Bret Charlesworth :

Yeah, I do. I do a lot of those for sure.

Ron Pippin :

Yeah, busy is good. productive is better. Yeah. So yeah, man, I'll tell you that we can we can turn this into multiple episodes. Yeah. Yeah, this is this is awesome. We are getting pretty close to our time. So we are gonna wrap this up. Is there any word of wisdom? Is there any like something that if you had to start over that maybe you would do differently?

Bret Charlesworth :

So I'm gonna, I'm going to answer your question but not answer it. So kind of my word of wisdom is, in this business, it's very easy to get discouraged. Even if you're doing 40 or 50 transactions a year, it's easy to get discouraged because what will happen is, those will come in cycles. They won't be consistent, you know, five a month or whatever, right? 10 a month, you know, it's not going to happen that way. It's going to come in cycles and, and I just think, you know, easier said than done because I think we all can get discouraged, but just keep your head up and just keep working and working smartly and doing those things you're supposed to be doing and it will happen. So when you're going through one of those cycles just just keep working, and you know, it's eventually going to happen don't give up on it because a lot of a lot of realtors just give up. You know, it's easy to give up.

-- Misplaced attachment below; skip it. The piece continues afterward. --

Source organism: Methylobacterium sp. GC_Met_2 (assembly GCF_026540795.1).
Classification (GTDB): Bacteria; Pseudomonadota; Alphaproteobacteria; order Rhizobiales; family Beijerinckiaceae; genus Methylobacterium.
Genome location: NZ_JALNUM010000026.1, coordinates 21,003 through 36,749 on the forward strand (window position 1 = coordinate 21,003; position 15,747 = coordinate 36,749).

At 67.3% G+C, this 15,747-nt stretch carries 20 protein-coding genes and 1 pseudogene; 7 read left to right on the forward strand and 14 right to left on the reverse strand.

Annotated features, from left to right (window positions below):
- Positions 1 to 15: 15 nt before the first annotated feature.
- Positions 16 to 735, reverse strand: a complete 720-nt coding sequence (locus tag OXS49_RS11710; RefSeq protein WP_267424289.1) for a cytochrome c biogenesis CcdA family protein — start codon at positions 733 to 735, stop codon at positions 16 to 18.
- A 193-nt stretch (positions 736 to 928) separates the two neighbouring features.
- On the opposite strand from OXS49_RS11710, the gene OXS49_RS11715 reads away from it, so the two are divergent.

Taylor Archibald :

Yeah, I think to add to that, you know, if you're, if you have the same mentality is Bret and you're trying to be you know, really motivated proactive, and you know, you might have a slow month but that probably means that you're spending more time on on the phones and that's gonna, you know, buckle up because the wave is coming sort of thing and so yeah, I think that i think that you know, if you're looking for someone to try it, try and find someone like like Brett, you know, if you're getting into the business and just Take him to lunch and kind of pick his brain a little bit, do something like that, you know, assuming he's got time or whoever else has time, but I think finding that mentor. Yeah, it's a big move when you're starting out and it'll help with some of that discouragement that that could come so. So thank you so much, Bret, for being on with us. How do people get in touch with you? What's the best way?

Bret Charlesworth :

Yeah, really? Just call me at 801-557-7406. Or you can email me at Brett. That's just with one t b. e t is a really long email address. But it's Brett at Charles worth realestate.com. So first name at Charles work my last name real estate.com.

Taylor Archibald :

Awesome. All right. So yeah, thanks for thanks for being on with us. And thanks so much. And, man. Yeah, we might Have to do this again. I think we just barely scratched the surface on, you know, of knowledge that you have and advice that you can give. So I appreciate that.

Bret Charlesworth :

Thanks for having me.

Ron Pippin :

Awesome. Yeah, so you can get hold of us at Taylor I had 801-628-7667 and that will wrap up another episode of agent versus lender, and we'll see you next week.